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November 19, 2017

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Hidden figure: UNLV student helps NASA delve into survival on other planets

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Steve Marcus

Amber Turner, a UNLV college student who went from working full-time at McDonald’s to joining the army to interning at NASA, poses at the student union on UNLV campus Wednesday, Aug. 30, 2017.

Amber Turner tried to balance working and going to school full time, but when she passed out in her economics class from exhaustion, she knew it wasn’t possible.

“I realized I was lost when I was working at McDonald’s trying to pay my tuition,” Turner said. “I thought: I don’t like what I’m studying enough to be this exhausted. If I’m going to work that much, I want to love what I’m doing.”

Inspiration struck when she was wandering UNLV’s campus one day and saw recruiters with the Army Reserve. She looked to her mother for advice. “She said, ‘Would you rather be wearing a McDonald’s uniform or an Army uniform?’ ”

Turner went for the pressed camouflage, becoming a civil affairs specialist. Once a month, she trains for humanitarian missions, studying on her own time to be a sergeant. Although she hasn’t deployed, she credits her drive to the experience of serving as a reservist. That’s part of why this summer, the 22-year-old college student alternated between fatigues and a NASA lab coat.

From January through August, Turner interned at NASA’s Johnson Space Center in Houston, furthering her research on petrology, the study of how the environment affects rocks and minerals. Turner said petrology helps scientists understand the history of a planet’s geology, and ultimately why some planets, like Earth, can sustain life, and others can’t.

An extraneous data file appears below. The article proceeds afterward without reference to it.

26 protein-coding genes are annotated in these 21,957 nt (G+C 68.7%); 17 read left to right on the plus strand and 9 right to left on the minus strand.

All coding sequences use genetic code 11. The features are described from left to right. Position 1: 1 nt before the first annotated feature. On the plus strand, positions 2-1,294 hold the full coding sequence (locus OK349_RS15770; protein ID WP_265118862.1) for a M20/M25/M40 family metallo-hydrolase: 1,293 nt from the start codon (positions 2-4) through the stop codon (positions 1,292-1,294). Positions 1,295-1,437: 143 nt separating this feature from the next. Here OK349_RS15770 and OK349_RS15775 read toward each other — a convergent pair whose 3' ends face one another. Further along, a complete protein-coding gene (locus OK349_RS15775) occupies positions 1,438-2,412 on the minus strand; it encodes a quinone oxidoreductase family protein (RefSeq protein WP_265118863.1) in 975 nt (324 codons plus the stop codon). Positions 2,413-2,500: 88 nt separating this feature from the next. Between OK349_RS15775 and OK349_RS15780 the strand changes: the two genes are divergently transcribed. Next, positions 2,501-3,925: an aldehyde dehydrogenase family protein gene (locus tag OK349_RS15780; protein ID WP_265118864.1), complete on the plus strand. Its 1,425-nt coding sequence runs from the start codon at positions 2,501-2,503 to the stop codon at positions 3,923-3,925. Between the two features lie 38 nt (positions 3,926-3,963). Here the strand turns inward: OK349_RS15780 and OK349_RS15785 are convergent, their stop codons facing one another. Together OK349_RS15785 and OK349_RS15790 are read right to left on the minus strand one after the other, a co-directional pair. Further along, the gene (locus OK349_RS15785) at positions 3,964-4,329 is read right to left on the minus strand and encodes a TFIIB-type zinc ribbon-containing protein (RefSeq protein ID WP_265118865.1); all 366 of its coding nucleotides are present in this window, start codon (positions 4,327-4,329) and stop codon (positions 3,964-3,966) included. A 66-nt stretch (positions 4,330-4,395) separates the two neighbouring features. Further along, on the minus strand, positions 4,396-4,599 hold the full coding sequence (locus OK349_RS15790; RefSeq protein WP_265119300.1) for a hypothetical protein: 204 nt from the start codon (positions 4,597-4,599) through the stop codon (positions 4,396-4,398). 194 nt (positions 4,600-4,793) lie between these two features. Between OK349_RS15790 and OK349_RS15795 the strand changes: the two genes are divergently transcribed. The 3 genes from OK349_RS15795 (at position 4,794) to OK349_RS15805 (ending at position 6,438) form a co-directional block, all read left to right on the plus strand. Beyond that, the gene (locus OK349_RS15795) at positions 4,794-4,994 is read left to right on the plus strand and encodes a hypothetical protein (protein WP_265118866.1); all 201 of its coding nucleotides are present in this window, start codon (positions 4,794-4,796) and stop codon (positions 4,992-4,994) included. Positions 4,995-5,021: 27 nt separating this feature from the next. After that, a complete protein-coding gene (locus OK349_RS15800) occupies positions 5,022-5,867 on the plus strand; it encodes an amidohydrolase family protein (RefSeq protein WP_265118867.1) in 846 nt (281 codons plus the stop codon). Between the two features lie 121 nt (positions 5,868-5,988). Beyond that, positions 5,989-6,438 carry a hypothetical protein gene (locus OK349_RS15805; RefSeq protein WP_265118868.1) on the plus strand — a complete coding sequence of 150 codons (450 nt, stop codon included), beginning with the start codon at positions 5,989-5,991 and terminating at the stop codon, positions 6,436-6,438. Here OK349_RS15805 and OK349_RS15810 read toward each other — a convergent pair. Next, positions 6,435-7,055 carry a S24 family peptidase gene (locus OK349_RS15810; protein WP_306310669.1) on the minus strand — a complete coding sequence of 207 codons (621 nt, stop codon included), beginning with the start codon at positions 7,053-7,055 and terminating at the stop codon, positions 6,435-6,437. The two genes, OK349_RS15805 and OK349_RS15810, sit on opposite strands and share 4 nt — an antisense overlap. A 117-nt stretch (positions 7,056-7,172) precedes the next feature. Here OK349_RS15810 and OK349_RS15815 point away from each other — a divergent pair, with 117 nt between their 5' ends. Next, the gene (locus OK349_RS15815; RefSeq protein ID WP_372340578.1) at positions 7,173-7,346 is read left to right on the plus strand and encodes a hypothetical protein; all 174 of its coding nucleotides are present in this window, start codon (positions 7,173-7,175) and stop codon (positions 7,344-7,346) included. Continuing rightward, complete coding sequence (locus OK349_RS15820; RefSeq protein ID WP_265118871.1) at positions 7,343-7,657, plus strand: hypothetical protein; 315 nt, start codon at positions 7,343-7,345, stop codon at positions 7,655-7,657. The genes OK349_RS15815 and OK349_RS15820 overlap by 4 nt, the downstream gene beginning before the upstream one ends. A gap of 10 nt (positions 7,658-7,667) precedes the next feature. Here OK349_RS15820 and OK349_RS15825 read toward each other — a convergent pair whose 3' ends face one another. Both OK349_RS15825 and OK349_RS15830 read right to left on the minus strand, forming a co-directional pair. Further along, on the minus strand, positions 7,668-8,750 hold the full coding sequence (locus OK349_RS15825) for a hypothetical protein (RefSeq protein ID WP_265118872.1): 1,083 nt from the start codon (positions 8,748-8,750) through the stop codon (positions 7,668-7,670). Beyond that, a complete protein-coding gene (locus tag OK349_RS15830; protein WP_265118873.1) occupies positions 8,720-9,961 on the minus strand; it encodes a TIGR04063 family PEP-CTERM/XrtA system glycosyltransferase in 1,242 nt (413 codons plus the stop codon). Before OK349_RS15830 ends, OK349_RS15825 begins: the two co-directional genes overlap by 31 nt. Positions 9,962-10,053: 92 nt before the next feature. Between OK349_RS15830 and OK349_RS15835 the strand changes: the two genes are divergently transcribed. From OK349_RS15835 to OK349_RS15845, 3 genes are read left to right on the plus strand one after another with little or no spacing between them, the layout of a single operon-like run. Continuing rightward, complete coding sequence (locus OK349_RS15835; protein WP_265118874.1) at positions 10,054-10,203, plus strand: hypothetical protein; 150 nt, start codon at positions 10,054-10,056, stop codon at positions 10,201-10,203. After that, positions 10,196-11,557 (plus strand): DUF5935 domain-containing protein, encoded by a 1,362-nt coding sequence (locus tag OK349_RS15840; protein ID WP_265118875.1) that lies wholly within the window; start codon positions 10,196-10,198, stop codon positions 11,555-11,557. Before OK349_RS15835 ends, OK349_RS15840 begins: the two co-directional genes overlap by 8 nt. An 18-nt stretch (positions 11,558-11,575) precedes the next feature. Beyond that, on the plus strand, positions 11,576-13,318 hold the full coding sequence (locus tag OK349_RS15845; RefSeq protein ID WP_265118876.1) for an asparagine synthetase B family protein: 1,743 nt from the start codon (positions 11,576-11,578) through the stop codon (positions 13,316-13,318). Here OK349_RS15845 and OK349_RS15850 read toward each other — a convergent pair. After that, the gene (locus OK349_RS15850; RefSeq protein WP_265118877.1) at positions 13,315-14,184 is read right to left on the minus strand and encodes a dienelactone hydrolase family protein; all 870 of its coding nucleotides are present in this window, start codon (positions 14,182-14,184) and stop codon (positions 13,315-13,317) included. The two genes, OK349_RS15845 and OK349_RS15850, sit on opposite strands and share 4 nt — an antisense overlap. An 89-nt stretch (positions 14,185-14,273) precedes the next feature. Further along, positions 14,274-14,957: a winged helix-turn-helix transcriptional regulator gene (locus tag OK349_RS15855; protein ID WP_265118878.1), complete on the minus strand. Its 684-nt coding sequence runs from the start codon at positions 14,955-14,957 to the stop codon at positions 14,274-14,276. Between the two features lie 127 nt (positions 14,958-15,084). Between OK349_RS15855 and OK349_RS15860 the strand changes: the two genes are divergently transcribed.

Experimental Petrology

The study of how environmental pressures affect the minerals and geology of celestial bodies, such as how asteroid collisions have an impact on the moon or planets such as Earth and Mars.

High Pressure Petrology

NASA mimics the conditions that gave rise to how igneous rocks and minerals were formed inside planets. This helps explain how planets were formed, how that affects the possibility of life on those planets and how life came to be on our own planet.

“A hallmark of really successful people is they prepare themselves for the next opportunity. Amber is emblematic of that,” said Liam Frink, coordinator for UNLV’s Office of Undergraduate Research. “She’s fearless when jumping into the next thing.”

Turner, a 2012 Palo Verde High School graduate, started at UNLV on a business track. Thanks to her professors, she got exposed to the study of meteorites, which pushed her to change her major to geology and then to become an ambassador for the Office of Undergraduate Research. Part of its mission is to give the university’s diverse student population a chance to participate in high-level research, Frink said.

“One, it’s the right thing to do — everybody should have access,” he said. “And two, it’s important to global competition. Diversity, whatever kind that is, brings in different ways of thinking than the typical way ... different ways to solve problems. It makes us stronger as a nation.”

Turner displays several qualities that reflect and drive her ambition. Frink said she works well as both a leader and a member of the team; she’s confident in her ability to succeed but still eager to learn. She is one of many students, he said, who will do amazing things when given the chance.

“She’s an everyday person doing extraordinary things — she’s a great role model for students,” Frink said.

During her time at NASA, Turner learned how to make synthetic compositions of meteorites and how the composition of life is affected by geology. She plans to graduate next fall before attending grad school, and ultimately ending up at NASA full time.

“It’s been absolutely amazing,” she said. “I love waking up and going to the Space Center and working alongside these scientists who are fundamental in human survival, even if it’s not directly linked to that. It’s learning how our species can survive wherever we are.”

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